scostner, yes, I think the Bushes and the Clintons and the Carters were wise to hide their children from public scrutiny, display, and/or adulation. I am 65 years old, I raised four kids, and I cannot see how kids are helped by exposure to the adult limelight.

Posted by: MarkInAustin | August 26, 2008 8:41 AM

Posted by: Anonymous | August 26, 2008 8:44 AM | Report abuse

You seem to have problems. You have found your way to this blog, took the time to write a post yet didn't even watch the speech. Didn't even tape it. I find that odd, or a lie.

----------
I am disadvantaged by not having seen it. The photo in the WaPo indicates that the daughters were on stage at the Convention.

I prefer the style of parenting that does not expose little children to mass adulation. They should be allowed to remain children. There could also be an issue of making them props for the night.

I suppose if it only happens on isolated occasions it will do no real harm, but I react negatively to the practice. Does anyone think I am over-reacting? Anyone agree?

Posted by: MarkInAustin | August 26, 2008 7:43 AM

Posted by: Anonymous | August 26, 2008 8:42 AM | Report abuse

scostner, yes, I think the Bushes and the Clintons and the Carters were wise to hide their children from public scrutiny, display, and/or adulation. I am 65 years old, I raised four kids, and I cannot see how kids are helped by exposure to the adult limelight.

Posted by: MarkInAustin | August 26, 2008 8:41 AM | Report abuse

CC... not sure I agree that Kennedy "overshadowed" Michelle. They were very different, but equally powerful speeches. Barack isn't the only Obama with a gift for oratory.

Mark... I thought the kids were on stage for just the right amount of time. It didn't feel exploitative.... and standing in front of a big crowd for a few minutes won't scar them. In fact, imagine the joy it will bring them in years to come to be able to show their own kids the video of them on stage with their mum at the convention, all on the path to Barack's historic election. I think they will ultimately be very grateful they were included.

From a political perspective - it was sheer magic. The icy cold hearts of Hillary supporters were melting all around the country. Most of the 12 point bounce Obama is going to get from this convention will be Hillary supporters coming home.

Posted by: Boutan | August 26, 2008 8:41 AM | Report abuse

In Regards to a previous post: It's people like you who are stifling this country. It doesn't matter what happened during that speech- you were going to find fault. The fact they brought their kids on stage showed they were a loving family. The most beautiful thing about kids is their innocence. If they were bad kids or this was a staged interaction, you tell me what 10 and 7 year old does what they are told exactly? What teleprompter do you think they were using? According to you I guess the better example of "children should be seen and not heard" would be the Bush clan's daughters.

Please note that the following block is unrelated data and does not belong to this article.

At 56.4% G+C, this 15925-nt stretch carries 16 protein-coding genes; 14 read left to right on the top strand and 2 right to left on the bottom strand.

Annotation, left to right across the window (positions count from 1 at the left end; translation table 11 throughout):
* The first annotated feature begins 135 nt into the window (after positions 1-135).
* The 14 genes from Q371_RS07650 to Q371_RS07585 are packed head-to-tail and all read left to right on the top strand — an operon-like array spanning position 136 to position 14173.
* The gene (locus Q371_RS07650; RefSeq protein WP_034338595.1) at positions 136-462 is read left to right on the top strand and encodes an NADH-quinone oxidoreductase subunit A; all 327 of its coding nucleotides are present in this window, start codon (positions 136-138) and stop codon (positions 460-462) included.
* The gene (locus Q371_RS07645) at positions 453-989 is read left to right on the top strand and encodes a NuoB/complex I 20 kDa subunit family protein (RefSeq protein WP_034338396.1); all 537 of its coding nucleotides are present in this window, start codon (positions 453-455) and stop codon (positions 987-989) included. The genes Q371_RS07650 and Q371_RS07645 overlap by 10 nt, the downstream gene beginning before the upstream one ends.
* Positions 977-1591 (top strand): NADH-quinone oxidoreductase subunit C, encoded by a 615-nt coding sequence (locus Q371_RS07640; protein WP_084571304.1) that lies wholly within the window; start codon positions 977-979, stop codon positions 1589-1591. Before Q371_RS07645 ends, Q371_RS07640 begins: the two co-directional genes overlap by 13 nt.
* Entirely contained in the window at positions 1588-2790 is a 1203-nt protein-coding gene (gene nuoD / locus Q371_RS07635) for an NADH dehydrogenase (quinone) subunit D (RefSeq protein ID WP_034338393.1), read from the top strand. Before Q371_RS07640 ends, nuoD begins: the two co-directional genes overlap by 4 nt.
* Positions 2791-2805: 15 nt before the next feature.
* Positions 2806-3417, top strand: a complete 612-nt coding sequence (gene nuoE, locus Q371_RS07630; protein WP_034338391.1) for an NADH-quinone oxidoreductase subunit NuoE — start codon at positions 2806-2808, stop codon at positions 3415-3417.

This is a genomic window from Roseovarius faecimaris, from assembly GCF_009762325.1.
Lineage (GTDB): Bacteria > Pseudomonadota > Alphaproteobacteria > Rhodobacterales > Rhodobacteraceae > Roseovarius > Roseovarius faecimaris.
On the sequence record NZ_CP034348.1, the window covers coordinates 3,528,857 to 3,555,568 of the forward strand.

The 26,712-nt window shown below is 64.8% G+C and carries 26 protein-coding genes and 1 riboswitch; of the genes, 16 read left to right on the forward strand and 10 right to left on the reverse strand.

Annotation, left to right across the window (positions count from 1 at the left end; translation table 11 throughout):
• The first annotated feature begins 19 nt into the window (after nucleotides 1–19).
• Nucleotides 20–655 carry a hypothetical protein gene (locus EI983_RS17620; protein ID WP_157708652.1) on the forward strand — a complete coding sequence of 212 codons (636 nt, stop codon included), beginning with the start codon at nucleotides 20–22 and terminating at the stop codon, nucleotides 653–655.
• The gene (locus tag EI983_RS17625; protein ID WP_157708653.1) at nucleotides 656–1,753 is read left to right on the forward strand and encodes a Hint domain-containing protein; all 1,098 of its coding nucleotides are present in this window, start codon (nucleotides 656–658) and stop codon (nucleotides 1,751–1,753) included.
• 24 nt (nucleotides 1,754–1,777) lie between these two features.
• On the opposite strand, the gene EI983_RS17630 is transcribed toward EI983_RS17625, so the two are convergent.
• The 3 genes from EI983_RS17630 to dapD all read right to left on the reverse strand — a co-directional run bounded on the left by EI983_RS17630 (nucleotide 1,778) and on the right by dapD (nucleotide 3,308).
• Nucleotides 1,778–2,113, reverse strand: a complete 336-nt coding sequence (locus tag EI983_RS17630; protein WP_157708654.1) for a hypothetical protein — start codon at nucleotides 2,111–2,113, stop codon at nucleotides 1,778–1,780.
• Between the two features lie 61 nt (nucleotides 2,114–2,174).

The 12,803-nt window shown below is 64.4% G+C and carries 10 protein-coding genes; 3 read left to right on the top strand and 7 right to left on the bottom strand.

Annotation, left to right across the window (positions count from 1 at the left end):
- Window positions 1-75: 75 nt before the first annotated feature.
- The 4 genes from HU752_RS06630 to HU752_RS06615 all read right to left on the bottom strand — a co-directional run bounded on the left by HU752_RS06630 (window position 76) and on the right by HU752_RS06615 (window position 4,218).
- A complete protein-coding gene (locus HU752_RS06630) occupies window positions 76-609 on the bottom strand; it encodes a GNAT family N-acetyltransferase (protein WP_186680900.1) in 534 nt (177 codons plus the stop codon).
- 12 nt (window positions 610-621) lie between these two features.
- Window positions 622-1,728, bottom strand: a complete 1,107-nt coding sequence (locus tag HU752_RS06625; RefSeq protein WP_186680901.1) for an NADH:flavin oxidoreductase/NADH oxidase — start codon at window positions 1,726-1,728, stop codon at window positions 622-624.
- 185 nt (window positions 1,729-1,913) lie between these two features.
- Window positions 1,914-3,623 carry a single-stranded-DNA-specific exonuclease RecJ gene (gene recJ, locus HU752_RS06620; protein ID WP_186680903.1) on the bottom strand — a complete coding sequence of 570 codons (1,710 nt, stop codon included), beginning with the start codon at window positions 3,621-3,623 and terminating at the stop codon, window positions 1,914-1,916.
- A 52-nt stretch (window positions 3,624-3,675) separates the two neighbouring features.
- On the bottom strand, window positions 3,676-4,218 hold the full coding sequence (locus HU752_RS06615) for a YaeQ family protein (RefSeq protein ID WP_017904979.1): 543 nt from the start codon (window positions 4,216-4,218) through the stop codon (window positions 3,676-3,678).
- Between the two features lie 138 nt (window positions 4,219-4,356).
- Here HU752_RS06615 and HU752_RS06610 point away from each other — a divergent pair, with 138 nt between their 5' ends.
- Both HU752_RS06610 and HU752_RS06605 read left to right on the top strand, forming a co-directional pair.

Posted by: scostner | August 26, 2008 8:37 AM | Report abuse

The negative spin doctors were obviously not paying attention to Ms. Obama's speech. From the real campaign trail, the living and TV rooms around America, she was a hit. She painted the Obamas as part of the quintessential, American myth. She brought people in the hall to tears with stories about her father, struggling to pay for college and, the line of the night, her declaration of all-abiding love for this country. The cynics and soothsayers in the chattering class have to look past their desire to create dissent between the Obamas and Clintons in order to increase the number of eyeballs paying attention to their remarks. Michelle Obama would be the headline in every media outlet this morning if not for the stirring Kennedy speech.

Posted by: Steve | August 26, 2008 7:56 AM | Report abuse

Yes, balance is key in a convention. But shouldn't there have been some trashing of McCain on opening night? Nothing horrible, but enough to make an impact with swing voters tuning in - not just the disaffected Hillary voters in Denver.

http://www.political-buzz.com/

Posted by: mp | August 26, 2008 7:52 AM | Report abuse

I am disadvantaged by not having seen it. The photo in the WaPo indicates that the daughters were on stage at the Convention.

I prefer the style of parenting that does not expose little children to mass adulation. They should be allowed to remain children. There could also be an issue of making them props for the night.

I suppose if it only happens on isolated occasions it will do no real harm, but I react negatively to the practice. Does anyone think I am over-reacting? Anyone agree?

Posted by: MarkInAustin | August 26, 2008 7:43 AM | Report abuse

I've got to disagree with your take on the live-via-satellite moment. It reminded me of the Al-Tipper kiss of 2000; it seemed awkward, forced and faked.

Posted by: nbpolitico | August 26, 2008 7:30 AM | Report abuse